Dear Brothers and Sisters, Greetings in Christ. The night of the shooting of police in our city, I was writing this blog piece when the news broke. I wanted to leave a time for grief and solidarity with those who work for public safety in the City of Dallas. But I do want to offer my prior thoughts as well.
In an intensely political season, in which everything, it seems, becomes someone’s partisan football, there are some things which so cry out that they defy politicization. With two more shootings of African American men this week we have reached a point of shared national anguish and urgency.
I do not have a ready antidote for this pain and division. It has immediate causes and deeper roots. As a white male I am sure there is much I do not understand. Gestures are easy but of limited help. But I do know this. The witness of Christians is essential at this moment. Are the divisions of race and class absent in the Church? Of course not. Should that stop us from finding what modest witness we can? It must not.
A few months ago I had the privilege of taking a tour of churches in south Dallas and their ministries of outreach in our own city. Baptists are housing young men recently released from juvenile and helping to find them jobs. The destitute are fed. Women trapped in prostitution hear the Gospel and find a community in which they can struggle toward a new life. The mental health implications of poverty are confronted. Tutoring and mentoring are offered to young people. Might someone say these efforts are too little for the magnitude of the problems? Of course, but that cannot be our response, which is, first, simply to give thanks to God.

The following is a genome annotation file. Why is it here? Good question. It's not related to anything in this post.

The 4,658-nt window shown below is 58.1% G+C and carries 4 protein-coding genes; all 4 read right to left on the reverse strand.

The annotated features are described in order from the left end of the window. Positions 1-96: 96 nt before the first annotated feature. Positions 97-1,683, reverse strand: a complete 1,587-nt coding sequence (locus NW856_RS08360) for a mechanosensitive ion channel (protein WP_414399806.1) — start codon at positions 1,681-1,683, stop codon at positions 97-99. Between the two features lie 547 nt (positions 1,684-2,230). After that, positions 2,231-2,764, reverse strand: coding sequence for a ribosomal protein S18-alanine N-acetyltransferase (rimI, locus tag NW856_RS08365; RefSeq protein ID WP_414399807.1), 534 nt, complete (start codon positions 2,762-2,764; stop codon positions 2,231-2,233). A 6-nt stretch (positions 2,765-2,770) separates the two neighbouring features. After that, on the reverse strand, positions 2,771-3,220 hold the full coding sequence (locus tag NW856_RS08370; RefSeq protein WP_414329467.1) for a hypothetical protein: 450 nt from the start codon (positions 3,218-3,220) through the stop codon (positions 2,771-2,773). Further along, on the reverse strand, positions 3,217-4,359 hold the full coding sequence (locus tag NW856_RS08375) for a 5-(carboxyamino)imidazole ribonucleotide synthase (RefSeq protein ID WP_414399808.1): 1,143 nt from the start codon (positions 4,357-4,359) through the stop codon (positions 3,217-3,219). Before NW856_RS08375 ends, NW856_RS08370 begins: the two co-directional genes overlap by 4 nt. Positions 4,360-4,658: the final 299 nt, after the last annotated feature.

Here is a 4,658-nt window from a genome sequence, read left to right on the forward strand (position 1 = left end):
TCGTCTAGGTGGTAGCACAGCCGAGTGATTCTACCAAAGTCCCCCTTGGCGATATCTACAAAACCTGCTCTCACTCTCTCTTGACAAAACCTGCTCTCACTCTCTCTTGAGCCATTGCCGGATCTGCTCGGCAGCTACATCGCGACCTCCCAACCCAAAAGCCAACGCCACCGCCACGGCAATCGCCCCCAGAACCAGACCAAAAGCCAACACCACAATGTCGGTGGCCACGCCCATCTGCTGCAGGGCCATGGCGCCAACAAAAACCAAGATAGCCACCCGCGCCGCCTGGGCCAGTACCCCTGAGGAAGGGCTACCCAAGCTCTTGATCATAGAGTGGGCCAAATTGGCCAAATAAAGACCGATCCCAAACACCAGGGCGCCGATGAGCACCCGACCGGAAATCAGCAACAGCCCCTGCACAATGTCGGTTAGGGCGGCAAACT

Supposing quickly we have an answer is a mistake. We do better to sit in patience with our sense of shock. We need simply to begin by acknowledging that these are our problems, since no person, and so no group, is an island. But I am sure of this much: a witness is called for from us who are Christians together, black and white, in our city. It is required not, first of all, out of guilt or anger, but because we actually are one body, already. We need to pray and seek, by the guidance of the Holy Spirit, how we can make common cause, not for political reasons, first of all, but because we, as Christians together, are called to pray for the ‘welfare of Jerusalem,’ the city God has here given us. I am quite confident that the shape of that common witness and diaconate will come clear, as we listen as well as speak. Join me in the coming days, in that silence, and helplessness, and prayer, and resolution, and the rediscovery of the prior reality of the Body.